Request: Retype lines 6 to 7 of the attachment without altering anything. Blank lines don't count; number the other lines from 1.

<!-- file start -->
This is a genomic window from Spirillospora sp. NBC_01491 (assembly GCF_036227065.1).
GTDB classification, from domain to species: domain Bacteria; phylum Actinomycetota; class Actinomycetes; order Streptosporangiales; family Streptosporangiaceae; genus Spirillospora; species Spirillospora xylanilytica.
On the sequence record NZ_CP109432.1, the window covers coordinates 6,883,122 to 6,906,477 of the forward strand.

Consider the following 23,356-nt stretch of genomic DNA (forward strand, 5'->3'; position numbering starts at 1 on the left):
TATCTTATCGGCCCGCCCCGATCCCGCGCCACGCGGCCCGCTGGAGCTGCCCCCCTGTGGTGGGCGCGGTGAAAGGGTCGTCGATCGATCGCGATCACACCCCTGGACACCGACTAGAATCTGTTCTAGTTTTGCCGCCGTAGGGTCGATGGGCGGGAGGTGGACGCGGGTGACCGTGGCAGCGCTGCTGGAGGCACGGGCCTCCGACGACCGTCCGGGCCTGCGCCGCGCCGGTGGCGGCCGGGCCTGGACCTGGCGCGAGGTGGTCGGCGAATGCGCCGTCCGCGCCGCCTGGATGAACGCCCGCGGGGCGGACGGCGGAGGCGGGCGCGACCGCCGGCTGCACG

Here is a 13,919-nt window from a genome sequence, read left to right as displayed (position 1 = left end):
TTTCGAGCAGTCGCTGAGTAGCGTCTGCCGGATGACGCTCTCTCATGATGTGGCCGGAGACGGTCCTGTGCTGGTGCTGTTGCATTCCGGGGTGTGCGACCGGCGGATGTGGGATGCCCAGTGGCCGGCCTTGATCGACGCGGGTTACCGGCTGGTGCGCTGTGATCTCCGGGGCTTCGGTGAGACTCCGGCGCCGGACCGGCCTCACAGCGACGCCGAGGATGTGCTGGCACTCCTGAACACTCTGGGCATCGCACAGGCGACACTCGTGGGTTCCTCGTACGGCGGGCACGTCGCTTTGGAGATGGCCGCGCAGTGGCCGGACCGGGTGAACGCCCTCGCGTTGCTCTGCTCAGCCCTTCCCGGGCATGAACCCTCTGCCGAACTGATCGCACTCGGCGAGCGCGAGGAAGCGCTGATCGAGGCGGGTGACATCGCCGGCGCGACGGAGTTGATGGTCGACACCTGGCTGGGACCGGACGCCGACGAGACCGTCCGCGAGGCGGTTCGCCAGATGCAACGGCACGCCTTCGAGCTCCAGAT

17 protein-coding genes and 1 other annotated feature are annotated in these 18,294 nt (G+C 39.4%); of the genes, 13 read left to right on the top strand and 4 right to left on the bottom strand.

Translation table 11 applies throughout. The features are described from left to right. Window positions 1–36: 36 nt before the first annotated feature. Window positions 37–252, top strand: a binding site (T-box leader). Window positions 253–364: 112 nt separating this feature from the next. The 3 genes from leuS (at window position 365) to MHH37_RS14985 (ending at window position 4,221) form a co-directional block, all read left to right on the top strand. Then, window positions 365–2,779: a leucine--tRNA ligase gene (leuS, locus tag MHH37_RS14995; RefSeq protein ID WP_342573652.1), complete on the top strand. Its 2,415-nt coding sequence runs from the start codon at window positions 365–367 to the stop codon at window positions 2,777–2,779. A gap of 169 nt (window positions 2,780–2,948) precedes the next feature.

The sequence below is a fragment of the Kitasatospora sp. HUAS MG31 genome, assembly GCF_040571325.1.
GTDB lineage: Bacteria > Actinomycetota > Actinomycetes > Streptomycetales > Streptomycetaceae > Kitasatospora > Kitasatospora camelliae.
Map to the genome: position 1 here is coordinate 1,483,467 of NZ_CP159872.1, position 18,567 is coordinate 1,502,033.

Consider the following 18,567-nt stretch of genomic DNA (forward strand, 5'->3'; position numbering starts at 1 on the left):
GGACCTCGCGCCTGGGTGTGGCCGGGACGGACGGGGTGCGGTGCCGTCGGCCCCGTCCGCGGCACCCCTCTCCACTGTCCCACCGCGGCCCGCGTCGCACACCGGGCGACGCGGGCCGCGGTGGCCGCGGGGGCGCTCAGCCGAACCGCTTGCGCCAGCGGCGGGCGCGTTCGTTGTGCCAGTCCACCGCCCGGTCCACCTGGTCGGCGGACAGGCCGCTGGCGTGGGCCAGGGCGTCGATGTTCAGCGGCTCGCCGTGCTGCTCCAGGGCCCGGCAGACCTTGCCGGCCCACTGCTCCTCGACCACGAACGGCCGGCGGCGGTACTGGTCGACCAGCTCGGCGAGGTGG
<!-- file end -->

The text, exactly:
Here is a 13,919-nt window from a genome sequence, read left to right as displayed (position 1 = left end):
TTTCGAGCAGTCGCTGAGTAGCGTCTGCCGGATGACGCTCTCTCATGATGTGGCCGGAGACGGTCCTGTGCTGGTGCTGTTGCATTCCGGGGTGTGCGACCGGCGGATGTGGGATGCCCAGTGGCCGGCCTTGATCGACGCGGGTTACCGGCTGGTGCGCTGTGATCTCCGGGGCTTCGGTGAGACTCCGGCGCCGGACCGGCCTCACAGCGACGCCGAGGATGTGCTGGCACTCCTGAACACTCTGGGCATCGCACAGGCGACACTCGTGGGTTCCTCGTACGGCGGGCACGTCGCTTTGGAGATGGCCGCGCAGTGGCCGGACCGGGTGAACGCCCTCGCGTTGCTCTGCTCAGCCCTTCCCGGGCATGAACCCTCTGCCGAACTGATCGCACTCGGCGAGCGCGAGGAAGCGCTGATCGAGGCGGGTGACATCGCCGGCGCGACGGAGTTGATGGTCGACACCTGGCTGGGACCGGACGCCGACGAGACCGTCCGCGAGGCGGTTCGCCAGATGCAACGGCACGCCTTCGAGCTCCAGAT